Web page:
The first part of my Summer Tour With Friends’ involved a boat tour in Croatia, along the Dalmatian Coast. After we found and boarded the boat, we began the sail along the Dalmatian Coast. What was our boat like? It was not a cruise ship. There were no 5,000 people, casinos, roadway musicals, gyms, mini golf courses, or even a pool. Ours had 3 decks, each guest had a room, with a roommate, bed and shower, and there was a cafeteria. The boat could hold about 35 people. On the top of the boat was the sundeck. We could work on our tans on it and exercise in the sea by jumping right off the boat (when the boat was stationary, and there was no current, of course). For food, there was always breakfast, lunch most times, and dinner sometimes. Local Croatian cuisine, such as a full bass fish (including head and tail)…decent food, though not the best I’ve had. The boat was owned by 5 Croatian brothers, who all worked on the boat, so it was really cool to help out a family-run business and get to know their story.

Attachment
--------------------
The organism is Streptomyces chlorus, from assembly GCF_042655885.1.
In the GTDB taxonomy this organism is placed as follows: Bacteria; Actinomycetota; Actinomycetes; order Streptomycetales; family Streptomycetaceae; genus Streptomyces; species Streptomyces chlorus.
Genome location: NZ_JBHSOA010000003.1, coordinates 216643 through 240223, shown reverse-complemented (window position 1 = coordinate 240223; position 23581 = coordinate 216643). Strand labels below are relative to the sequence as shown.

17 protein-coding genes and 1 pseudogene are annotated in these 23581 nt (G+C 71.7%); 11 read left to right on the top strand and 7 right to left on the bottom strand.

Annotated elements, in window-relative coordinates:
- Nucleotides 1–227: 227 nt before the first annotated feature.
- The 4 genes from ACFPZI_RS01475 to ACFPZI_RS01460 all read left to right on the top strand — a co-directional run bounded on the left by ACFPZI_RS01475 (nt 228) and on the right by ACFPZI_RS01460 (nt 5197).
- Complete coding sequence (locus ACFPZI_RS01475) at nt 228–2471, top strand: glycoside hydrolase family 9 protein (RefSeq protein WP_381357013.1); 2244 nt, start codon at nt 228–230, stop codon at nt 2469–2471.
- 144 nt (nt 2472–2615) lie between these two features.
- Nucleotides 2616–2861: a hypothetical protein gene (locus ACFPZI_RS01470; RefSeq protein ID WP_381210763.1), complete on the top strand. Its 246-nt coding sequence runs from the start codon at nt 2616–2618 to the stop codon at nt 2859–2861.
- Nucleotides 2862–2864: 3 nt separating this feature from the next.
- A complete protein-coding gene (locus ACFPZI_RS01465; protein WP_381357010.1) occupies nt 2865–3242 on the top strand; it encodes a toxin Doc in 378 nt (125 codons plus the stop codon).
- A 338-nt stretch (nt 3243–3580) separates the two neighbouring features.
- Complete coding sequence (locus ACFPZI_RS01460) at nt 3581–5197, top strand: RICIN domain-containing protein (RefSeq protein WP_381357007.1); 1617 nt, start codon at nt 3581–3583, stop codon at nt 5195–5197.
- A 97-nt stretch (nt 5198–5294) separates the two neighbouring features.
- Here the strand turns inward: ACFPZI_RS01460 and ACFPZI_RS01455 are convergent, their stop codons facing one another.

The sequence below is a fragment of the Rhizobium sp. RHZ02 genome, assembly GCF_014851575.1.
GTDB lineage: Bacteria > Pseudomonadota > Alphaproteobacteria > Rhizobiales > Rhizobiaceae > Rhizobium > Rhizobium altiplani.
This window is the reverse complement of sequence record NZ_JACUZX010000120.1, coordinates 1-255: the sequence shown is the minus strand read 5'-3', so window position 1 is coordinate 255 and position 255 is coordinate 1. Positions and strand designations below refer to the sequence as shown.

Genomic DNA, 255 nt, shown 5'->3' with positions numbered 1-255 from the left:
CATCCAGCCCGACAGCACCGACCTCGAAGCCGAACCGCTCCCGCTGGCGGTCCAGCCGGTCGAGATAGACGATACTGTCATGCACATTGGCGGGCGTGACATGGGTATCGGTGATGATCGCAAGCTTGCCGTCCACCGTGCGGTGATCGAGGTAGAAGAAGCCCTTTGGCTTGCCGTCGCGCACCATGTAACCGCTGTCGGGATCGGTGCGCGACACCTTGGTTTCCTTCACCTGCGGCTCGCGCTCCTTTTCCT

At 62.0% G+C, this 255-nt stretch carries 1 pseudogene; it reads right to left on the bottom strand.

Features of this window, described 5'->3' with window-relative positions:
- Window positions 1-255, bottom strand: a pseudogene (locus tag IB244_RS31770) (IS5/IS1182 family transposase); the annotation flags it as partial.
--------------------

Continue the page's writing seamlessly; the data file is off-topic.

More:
Who was on our boat? A couple of Englishmen, a Canadian, some New Zealanders….but mostly Aussies. I am actually mad at my mom for failing her Australia interview, and not moving there. The Aussies take multiple weeks, even MONTHS for vacation. Sometimes they don’t take vacations for 2 years straight, but accumulate months for one large trip, lasting several months! Some, like government employees, get 6 weeks off, plus another 2 of unpaid time. The Aussies are all over Europe now because it is winter in Australia. Also, since Australia is so far away from everywhere else, they save money by seeing lots of places at one time. On our boat I have realized how “exceptional” Americans truly are….exceptional at treating the working class like animals, that is. While every developed nation in the world has universal health care coverage, price ceilings for drugs and medication, paid maternity leave, and charges 20K or less for a year of college education (with no interest on college loans), here in the States, the working person gets treated like shit. No wonder so many are stressed out, driven to commit mass shootings, and vote for Donald Trump, not to mention ignorant about the world outside of their own borders. But enough about American politics…you all want to hear about my adventures in Croatia, right?